The Grinch who stole Christmas has some competition in Washington. The National Labor Relations Board (NLRB) appears determined to steal Thanksgiving from employers and employees.

On Friday the NLRB announced it will vote on November 30 to revamp organizing elections to heavily favor unions.

Currently, unions build support at a company for months before calling for a vote. Management often has no idea that such activity is going on. Once organizers believe they have enough support, they ask the NLRB to conduct a secret-ballot election. Typically the vote occurs five to six weeks after the election petition.

This gives the employer time to make their case. Unsurprisingly, union organizers rarely talk about strike histories, political spending, or corruption within their unions. Nor do they bring up the times their union failed to deliver on campaign promises. The five-week window lets workers hear the strongest arguments from both sides and cast an informed vote.

This system has worked well for decades. Unfortunately for the union movement, however, few workers today want to buy what they are selling. Only one in 10 non-union workers say they want to join a union. As a result, private-sector union membership has slipped below 7 percent.

Rather than reform to become more relevant to today’s workers, unions want to change the rules to make it harder to decline their services. One way to win an election is preventing the other side from campaigning. So President Obama’s appointees on the NLRB have proposed new regulations shortening the time period for elections to as little as 10–14 days (“snap elections”). Employers would have little time to respond to union claims before workers vote. This would greatly facilitate union organizing—but only by depriving workers of valuable information.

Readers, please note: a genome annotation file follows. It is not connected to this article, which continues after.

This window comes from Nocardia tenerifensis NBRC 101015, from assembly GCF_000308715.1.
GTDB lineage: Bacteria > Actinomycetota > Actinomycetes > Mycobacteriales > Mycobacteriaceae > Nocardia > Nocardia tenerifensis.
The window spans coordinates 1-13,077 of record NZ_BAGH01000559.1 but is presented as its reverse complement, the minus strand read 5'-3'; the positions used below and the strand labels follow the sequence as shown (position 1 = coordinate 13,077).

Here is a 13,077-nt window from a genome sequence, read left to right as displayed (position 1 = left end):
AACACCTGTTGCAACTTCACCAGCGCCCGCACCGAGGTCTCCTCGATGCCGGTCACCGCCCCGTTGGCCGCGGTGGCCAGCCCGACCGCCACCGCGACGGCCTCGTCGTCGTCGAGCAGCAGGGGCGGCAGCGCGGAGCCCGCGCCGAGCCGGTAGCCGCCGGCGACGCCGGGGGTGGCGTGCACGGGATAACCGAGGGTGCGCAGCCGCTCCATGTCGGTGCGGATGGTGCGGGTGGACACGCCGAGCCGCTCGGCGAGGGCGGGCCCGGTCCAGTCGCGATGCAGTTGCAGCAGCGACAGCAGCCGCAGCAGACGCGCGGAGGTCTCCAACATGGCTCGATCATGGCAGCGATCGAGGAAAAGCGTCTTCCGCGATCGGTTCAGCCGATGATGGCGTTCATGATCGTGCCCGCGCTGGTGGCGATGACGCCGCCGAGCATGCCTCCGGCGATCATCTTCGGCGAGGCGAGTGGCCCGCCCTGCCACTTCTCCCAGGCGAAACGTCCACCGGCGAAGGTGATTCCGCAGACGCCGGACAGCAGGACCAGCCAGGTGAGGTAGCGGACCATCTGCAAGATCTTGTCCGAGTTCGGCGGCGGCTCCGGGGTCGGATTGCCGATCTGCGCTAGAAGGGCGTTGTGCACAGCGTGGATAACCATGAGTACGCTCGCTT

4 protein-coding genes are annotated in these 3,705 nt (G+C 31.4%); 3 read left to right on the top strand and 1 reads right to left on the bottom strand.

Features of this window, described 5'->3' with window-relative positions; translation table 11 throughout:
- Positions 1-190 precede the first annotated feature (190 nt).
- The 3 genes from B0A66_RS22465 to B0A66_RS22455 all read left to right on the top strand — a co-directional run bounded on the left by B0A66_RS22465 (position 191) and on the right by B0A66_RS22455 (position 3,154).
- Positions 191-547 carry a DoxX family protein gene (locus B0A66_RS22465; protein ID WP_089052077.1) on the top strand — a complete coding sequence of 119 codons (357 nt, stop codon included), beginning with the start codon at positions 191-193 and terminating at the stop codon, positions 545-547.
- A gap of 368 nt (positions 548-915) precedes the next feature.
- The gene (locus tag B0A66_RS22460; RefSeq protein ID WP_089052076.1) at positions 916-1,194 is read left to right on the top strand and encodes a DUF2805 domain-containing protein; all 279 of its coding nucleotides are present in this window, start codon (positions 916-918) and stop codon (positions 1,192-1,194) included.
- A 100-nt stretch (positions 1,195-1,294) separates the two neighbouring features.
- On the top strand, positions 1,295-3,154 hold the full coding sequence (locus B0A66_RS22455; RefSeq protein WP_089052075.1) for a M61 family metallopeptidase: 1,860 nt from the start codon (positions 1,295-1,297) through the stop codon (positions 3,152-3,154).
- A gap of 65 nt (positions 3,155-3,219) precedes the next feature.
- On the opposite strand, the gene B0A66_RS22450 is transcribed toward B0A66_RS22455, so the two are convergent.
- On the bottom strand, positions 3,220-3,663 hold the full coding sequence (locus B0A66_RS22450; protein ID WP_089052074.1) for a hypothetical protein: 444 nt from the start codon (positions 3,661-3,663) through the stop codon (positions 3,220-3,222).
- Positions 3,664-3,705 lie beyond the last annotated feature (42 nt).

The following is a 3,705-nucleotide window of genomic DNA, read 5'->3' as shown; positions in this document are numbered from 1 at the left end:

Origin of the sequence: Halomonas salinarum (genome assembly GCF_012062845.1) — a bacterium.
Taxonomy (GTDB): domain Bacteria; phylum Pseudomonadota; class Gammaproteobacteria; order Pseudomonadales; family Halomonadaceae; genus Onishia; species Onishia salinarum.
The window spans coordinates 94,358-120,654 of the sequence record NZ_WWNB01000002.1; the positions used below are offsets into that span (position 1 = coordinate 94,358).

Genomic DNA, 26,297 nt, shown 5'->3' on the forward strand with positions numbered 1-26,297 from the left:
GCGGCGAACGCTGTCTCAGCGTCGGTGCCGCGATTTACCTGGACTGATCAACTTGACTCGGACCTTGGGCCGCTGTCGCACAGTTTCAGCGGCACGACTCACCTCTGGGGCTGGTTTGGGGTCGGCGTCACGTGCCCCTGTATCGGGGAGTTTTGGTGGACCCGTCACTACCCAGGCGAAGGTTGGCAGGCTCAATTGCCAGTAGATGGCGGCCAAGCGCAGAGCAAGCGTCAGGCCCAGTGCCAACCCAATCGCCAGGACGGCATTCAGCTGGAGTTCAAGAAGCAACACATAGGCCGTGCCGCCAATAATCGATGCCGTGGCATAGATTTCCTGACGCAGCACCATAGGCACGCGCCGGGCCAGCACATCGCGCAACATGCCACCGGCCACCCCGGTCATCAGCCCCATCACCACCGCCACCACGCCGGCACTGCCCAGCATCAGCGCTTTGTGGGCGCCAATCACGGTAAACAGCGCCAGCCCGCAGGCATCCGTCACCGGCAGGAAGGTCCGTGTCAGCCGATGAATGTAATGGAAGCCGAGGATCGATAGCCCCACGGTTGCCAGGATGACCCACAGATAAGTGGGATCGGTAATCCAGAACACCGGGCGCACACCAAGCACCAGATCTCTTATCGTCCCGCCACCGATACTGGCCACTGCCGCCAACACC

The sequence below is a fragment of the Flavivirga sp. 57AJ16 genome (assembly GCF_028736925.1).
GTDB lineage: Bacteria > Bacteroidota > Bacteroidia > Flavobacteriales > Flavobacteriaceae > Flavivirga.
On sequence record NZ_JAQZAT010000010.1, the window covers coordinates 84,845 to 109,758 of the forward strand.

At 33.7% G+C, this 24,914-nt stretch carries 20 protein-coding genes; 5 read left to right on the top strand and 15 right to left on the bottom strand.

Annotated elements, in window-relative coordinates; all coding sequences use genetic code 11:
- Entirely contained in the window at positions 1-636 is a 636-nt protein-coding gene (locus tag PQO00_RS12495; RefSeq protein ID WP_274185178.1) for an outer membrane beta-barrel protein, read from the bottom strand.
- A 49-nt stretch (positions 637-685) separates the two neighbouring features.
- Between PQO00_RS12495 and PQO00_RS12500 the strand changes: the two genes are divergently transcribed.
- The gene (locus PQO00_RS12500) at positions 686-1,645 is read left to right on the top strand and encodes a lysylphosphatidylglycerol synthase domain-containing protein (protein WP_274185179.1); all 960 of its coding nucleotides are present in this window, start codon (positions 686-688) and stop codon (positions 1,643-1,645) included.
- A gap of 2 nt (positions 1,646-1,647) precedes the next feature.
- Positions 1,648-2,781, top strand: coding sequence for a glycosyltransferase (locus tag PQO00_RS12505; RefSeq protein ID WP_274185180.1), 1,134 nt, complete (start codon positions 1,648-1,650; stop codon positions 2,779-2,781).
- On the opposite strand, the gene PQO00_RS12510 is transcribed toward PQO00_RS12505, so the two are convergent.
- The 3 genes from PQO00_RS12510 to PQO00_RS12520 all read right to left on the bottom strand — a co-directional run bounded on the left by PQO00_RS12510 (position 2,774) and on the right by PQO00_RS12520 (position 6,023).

However, the NLRB has a problem. Over 65,000 Americans filed comments during the public notice and comment period on this rule. The law requires the NLRB to carefully consider these objections. But Craig Becker’s recess appointment to the NLRB expires at the end of the year, at which point the NLRB can no longer legally function.

So the NLRB is taking extraordinary steps to ensure that snap elections happen before Becker’s term expires. The NLRB announced on Friday that it would vote on a modified regulation on November 30. How it was modified no one outside the NLRB majority knows—not even Brian Hayes, the NLRB’s one Republican member. Presumably it will include only the sections the NLRB has already processed comments on. To ensure that it gets finished by the end of the year, the NRLB has denied Hayes time to write a dissent.

The Obama NLRB is committed to fixing organizing elections in favor of unions—despite the fact that unionized companies create fewer jobs.

The Grinch stole only Christmas presents. The NLRB’s plans would steal jobs.